Tesla had “Faraday” as a backup name before buying “Tesla Motors” trademark for $75k

In a few informative tweets on Saturday evening, Tesla co-founder and CEO Elon Musk revealed some trivia about the company’s naming history: “Faraday” was the alternative name proposed for the electric vehicle manufacturer before “Tesla Motors” was purchased for $75,000. A man named Brad Siewert had filed for the mark in 1994 and maintained its registration until the sale to Musk’s company was made in 2004.

While Musk has expressed admiration for the body of work produced by the famed Serbian-American inventor who would usher in an era of AC induction motors, Nikola Tesla, Musk’s use of the name “Tesla” for an electric car company wasn’t immediately feasible. Due to trademark roadblocks in the US, Europe, and China, registering the simpler “Tesla” name was precluded thanks to ownership by others in those countries. Interestingly enough, however, Tesla Motors, Inc. changed its name to simply Tesla, Inc. in February of 2017.

The trivia revelation was in response to a short clip from a recent 60 Minutes interview with the business magnate. An extended clip provided on CBS News also revealed that prior owner Siewert didn’t want to sell the trademark to the vehicle manufacturer, so Musk sent “the nicest guy in our company” to sit on the doorstep until he agreed to make the sale. Obviously, the charming fellow was convincing enough to be successful in his endeavor, although the price tag drove a tough bargain at the time.

It’s tough to imagine this name any differently now.

Tesla exhibits its electric cars and energy products at the 2018 LA Auto Show. [Credit: Christian Prenzler/Teslarati]

In the shorter video clip posted with Musk’s original tweet about the trademark purchase, he lightheartedly debated about the correct pronunciation of the electric vehicle company’s name with host Lesley Stahl. He seemed to prefer his “z” sound for Tesla’s “s”, and she preferred the softer “s” version. Other clips provided from the same interview were released previously, one notably airing Musk’s consideration of a GM factory purchase in response to that company’s recent announcement of closures.

Also revealed in subsequent tweets was Musk’s lack of enthusiasm for the TeslaMotors.com website domain, citing an arduous $11 million dollar process lasting over ten years to acquire Tesla.com. A quick search for “Tesla” in the US trademark database alone reveals hundreds of goods and services paying tribute to the scientific genius of Nikola Tesla. With the mark tied into so many products and services, the wonder isn’t why someone would hold onto the domain name, but rather why the specific domain was such an issue given the car company’s market presence. Perhaps, it was simply the principle of the matter.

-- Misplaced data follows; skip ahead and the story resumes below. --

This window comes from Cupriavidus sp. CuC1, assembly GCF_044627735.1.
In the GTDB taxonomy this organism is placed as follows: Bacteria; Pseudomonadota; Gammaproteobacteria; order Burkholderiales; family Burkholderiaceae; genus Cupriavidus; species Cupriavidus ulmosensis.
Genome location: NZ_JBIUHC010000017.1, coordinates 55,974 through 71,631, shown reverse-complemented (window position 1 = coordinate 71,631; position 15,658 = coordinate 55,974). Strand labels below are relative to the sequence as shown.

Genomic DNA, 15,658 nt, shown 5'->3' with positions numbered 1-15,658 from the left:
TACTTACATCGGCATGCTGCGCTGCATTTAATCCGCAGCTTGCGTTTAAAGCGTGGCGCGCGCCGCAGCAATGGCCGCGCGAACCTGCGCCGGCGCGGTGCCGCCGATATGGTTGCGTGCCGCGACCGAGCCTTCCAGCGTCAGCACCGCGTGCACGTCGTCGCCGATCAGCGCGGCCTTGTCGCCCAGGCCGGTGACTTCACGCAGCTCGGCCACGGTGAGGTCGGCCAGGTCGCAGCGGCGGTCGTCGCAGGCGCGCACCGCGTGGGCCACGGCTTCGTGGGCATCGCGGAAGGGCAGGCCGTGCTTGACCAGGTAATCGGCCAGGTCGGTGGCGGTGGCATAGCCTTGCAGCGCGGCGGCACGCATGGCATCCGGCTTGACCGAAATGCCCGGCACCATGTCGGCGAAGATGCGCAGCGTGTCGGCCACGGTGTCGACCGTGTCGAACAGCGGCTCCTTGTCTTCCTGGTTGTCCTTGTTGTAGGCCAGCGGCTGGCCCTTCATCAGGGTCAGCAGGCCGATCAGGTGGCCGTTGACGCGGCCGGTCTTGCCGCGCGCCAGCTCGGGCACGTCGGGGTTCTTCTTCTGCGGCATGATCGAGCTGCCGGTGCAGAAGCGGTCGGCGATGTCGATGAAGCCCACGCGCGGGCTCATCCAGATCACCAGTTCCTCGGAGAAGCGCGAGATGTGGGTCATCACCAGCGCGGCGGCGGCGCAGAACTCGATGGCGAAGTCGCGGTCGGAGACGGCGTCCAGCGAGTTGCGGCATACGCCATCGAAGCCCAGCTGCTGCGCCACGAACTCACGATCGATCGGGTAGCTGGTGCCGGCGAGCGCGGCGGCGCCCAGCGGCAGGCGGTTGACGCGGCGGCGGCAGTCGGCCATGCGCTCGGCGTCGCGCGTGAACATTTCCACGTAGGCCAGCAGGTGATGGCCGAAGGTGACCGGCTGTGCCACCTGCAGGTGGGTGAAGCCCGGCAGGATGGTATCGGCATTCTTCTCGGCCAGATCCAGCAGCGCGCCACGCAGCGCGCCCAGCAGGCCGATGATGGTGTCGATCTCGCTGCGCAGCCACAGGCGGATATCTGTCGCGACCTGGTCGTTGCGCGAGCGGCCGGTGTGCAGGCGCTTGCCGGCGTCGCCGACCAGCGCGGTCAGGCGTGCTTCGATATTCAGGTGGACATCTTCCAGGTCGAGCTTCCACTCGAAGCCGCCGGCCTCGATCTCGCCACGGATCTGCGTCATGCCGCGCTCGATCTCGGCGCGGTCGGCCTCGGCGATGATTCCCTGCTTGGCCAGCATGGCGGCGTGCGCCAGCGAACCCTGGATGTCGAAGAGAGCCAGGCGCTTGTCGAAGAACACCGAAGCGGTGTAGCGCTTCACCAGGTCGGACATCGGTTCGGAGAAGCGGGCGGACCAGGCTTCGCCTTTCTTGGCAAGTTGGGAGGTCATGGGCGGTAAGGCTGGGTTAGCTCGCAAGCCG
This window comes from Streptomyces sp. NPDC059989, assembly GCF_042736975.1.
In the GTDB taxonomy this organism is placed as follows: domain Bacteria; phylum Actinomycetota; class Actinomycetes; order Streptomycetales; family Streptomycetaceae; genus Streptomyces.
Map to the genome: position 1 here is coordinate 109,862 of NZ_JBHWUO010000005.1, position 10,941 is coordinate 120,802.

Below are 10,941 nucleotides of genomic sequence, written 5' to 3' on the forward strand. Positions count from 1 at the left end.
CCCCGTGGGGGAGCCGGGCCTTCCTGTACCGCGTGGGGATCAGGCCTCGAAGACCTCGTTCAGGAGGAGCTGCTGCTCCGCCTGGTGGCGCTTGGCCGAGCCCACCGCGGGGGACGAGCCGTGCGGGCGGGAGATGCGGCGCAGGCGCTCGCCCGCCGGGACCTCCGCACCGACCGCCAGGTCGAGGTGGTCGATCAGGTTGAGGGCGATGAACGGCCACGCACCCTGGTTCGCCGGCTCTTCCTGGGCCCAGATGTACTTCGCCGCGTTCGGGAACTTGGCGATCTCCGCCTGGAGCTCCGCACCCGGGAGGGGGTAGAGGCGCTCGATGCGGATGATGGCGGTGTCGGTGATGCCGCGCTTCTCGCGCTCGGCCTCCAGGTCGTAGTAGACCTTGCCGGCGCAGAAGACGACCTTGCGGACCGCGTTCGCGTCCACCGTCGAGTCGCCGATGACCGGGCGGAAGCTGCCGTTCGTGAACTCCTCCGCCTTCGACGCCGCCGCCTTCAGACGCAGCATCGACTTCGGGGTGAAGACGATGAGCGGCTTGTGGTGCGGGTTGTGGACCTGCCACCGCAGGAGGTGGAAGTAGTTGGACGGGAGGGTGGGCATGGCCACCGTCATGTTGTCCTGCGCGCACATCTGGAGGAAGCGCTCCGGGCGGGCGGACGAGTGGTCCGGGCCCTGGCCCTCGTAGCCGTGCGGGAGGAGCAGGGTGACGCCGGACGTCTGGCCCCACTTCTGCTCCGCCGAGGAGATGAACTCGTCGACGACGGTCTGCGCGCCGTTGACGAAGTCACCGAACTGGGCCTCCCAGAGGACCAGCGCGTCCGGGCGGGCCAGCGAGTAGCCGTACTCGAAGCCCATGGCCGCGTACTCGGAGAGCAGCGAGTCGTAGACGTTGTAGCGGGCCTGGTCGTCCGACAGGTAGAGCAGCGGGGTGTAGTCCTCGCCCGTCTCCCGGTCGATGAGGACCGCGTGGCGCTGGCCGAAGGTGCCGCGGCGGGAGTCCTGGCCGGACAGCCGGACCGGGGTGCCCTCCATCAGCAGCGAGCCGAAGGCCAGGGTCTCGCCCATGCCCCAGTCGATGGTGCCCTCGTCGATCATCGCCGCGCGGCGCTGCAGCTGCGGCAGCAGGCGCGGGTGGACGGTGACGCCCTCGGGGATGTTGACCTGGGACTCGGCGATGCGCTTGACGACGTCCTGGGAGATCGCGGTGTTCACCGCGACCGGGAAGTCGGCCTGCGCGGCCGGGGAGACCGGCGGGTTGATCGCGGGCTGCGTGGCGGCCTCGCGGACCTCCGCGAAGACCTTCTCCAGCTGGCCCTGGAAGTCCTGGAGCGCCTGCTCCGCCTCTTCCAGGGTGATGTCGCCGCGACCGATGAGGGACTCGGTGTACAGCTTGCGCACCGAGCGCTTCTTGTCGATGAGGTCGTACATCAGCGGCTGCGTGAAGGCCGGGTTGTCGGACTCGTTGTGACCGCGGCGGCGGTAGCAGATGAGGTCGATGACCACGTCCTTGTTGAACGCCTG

Tesla was founded in 2003 with the purpose of shifting the public’s perception of electric cars and kick-starting a revolution in clean energy vehicles. The Roadster, Tesla’s first vehicle unveiled in 2008, struggled with production demands and reliability, but it found enough popularity to move electric cars out of the “golf cart” status they’d been relegated to and provide the fledgling startup with the tools needed to take the next steps.

Today, the company boasts three other successful models with electric semi-trucks on the way and a 2nd generation Roadster scheduled to begin production in 2020. The original Roadster was famous aboard SpaceX’s Falcon Heavy demo launch with a spacesuit-outfitted “driver” named Starman in the front seat. That vehicle is currently floating over 200 million miles away from Earth.

Brad Siewert now owns the trademark for “Drone Delivery Butler” which was registered in 2017. Perhaps he’s on to something that will be worth another $75,000 once the concept catches on in about ten years, the approximate time Tesla Motors spent under his stewardship. Then again, the name of one of the most famous butlers in pop culture exists in the Iron Man story, a franchise that Musk has already claimed as the “real life” Tony Stark. Jarvis Neural Networks, anyone?

Dacia J. Ferris: Accidental computer geek, fascinated by most history and the multiplanetary future on its way. Quite keen on the democratization of space. | It's pronounced day-sha, but I answer to almost any variation thereof.
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